Robinson Meyer is a staff writer at The Atlantic, where he covers climate change and technology.
What we lose when cities begin copying each other.
This is a classic New York City taxi cab:
This is a classic London hackney carriage:
Within the next few years, this'll become a New York City taxi:
And this'll be a London cab:
They're the same cab.
Last week, Nissan and the City of London announced that the Nissan NV2000 will be the official taxi cab of London. The NV2000's already New York City's officially-sanctioned Taxi of Tomorrow, and it pretty much represents the latest in transportation technology. The NV2000 has sliding doors, antimicrobial seats, phone charging ports and all sorts of (very, very good) improvements to its emissions profile. It will be sleek and standardized, a sumptuously and painstakingly designed experience.
It will also be slightly modified in both cities. In London, it will be black. In NYC, it'll be yellow and black. London will have some fancy, extended wheel arches too, which Nissan writes will be "unique to London."
But in the same press release, Nissan boasts with greater force that the cabs feature "a bold look that incorporates Nissan's latest design language." Two cabs, the same basic car.
In the early 20th century, a class of artists and humanists fretted over the effect urban culture would have on small towns. Alan Lomax and his father traveled across the country to record folk music; the Works Progress Administration deployed a legion of amateur folklorists. A Yale intellectual, in a piece of professional correspondence, intoned about the need for small towns to "escape the cultural monopoly of the metropolis."
Now, the cosmopolitan seems to erode the metropolitan. Cities have a culture of things all their own and an aesthetic borne of history, economy and geography. The economies which produced 20th century cabs were sometimes international but were always local, rooted in the roads and waterways which the postwar economy inherited from the Industrial Revolution. New York City's Crown Victorias, the old yellow iconic taxi brand, were assembled geographically upstream, at the St. Thomas Assembly Plant in Southwold, Ontario. London's cabs were manufactured by Manganese Bronze Holdings, located in Coventry, England.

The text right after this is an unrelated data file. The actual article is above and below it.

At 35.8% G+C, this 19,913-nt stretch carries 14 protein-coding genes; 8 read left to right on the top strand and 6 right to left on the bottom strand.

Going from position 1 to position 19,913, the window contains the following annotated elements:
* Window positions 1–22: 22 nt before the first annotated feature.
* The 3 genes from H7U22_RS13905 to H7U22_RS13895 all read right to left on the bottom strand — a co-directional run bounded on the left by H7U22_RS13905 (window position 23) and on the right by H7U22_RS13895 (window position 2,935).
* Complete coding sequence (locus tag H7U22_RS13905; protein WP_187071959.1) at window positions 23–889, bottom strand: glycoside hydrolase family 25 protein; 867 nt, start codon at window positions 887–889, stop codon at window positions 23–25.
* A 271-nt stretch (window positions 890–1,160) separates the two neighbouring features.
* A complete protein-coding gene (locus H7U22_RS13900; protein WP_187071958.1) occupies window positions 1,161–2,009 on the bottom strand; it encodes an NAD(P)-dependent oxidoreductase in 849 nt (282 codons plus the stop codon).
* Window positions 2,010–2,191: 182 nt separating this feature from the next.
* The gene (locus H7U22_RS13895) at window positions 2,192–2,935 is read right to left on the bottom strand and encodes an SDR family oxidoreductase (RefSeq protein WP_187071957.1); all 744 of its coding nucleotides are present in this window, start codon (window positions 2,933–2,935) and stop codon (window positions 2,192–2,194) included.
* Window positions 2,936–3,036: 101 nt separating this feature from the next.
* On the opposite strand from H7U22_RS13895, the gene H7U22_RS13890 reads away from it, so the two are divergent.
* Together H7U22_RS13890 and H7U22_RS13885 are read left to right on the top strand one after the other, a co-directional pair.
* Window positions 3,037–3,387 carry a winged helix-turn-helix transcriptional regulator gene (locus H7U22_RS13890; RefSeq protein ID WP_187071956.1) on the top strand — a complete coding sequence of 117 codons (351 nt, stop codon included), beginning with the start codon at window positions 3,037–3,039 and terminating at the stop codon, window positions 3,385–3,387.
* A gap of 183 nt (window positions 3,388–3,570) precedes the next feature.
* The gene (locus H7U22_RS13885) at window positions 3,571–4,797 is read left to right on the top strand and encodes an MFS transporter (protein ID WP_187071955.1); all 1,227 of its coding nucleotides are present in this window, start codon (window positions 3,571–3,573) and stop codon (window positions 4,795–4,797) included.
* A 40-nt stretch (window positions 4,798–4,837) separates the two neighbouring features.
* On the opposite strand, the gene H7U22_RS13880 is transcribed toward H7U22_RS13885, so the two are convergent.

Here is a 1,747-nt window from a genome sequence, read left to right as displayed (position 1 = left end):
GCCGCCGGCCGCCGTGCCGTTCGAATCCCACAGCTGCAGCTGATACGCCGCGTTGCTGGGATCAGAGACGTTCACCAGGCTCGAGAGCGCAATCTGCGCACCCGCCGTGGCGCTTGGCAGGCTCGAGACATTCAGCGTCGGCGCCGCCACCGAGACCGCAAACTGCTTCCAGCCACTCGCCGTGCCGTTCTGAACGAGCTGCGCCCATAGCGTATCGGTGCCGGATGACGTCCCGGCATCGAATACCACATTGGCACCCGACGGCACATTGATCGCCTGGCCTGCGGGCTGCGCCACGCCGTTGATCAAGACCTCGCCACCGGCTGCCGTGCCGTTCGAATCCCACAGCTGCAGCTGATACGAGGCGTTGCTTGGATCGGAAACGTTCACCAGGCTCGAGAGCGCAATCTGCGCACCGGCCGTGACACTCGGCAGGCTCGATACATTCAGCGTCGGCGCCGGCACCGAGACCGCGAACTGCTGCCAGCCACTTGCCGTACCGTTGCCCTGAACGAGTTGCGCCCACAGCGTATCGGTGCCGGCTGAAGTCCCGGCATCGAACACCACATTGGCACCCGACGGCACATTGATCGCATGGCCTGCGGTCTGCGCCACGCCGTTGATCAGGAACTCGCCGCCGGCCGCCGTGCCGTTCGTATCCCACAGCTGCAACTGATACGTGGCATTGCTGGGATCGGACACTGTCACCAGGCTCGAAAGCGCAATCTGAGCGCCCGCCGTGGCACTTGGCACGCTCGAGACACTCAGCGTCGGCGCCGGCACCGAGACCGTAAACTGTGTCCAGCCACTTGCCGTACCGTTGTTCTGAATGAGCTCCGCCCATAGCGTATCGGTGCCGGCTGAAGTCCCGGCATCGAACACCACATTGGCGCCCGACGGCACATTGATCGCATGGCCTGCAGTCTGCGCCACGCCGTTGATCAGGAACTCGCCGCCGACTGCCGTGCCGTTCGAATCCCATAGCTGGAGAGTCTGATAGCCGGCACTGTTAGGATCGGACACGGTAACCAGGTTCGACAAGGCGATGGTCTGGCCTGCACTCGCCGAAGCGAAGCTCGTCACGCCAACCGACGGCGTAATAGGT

It makes sense that these two "world cities," continental financial capitals, would fix on the same cab design first. And these new cabs, in so many ways, are awesome. Their environmental improvements are laudable.
But it's a hallmark of the wannabe-utopia to have a cultural sameness, and the hallmark of a wannabe-utopia to be designed, if not by the same mind, than by the same committee. If culture works as a vibrant toolbox, as Atlantic senior editor Ta-Nehisi Coates wrote in the New York Times, impoverishing the visual language and tactile diversity of cities deprives us of useful (and purposefully non-useful!) cultural vibrancy.
The language of Nissan: parroting two different Sohos and getting both wrong. Board a cab in New York, get on a plane, board the same kind of cab in London. Nothing ever agile, nothing ever strange.
This post originally appeared on The Atlantic.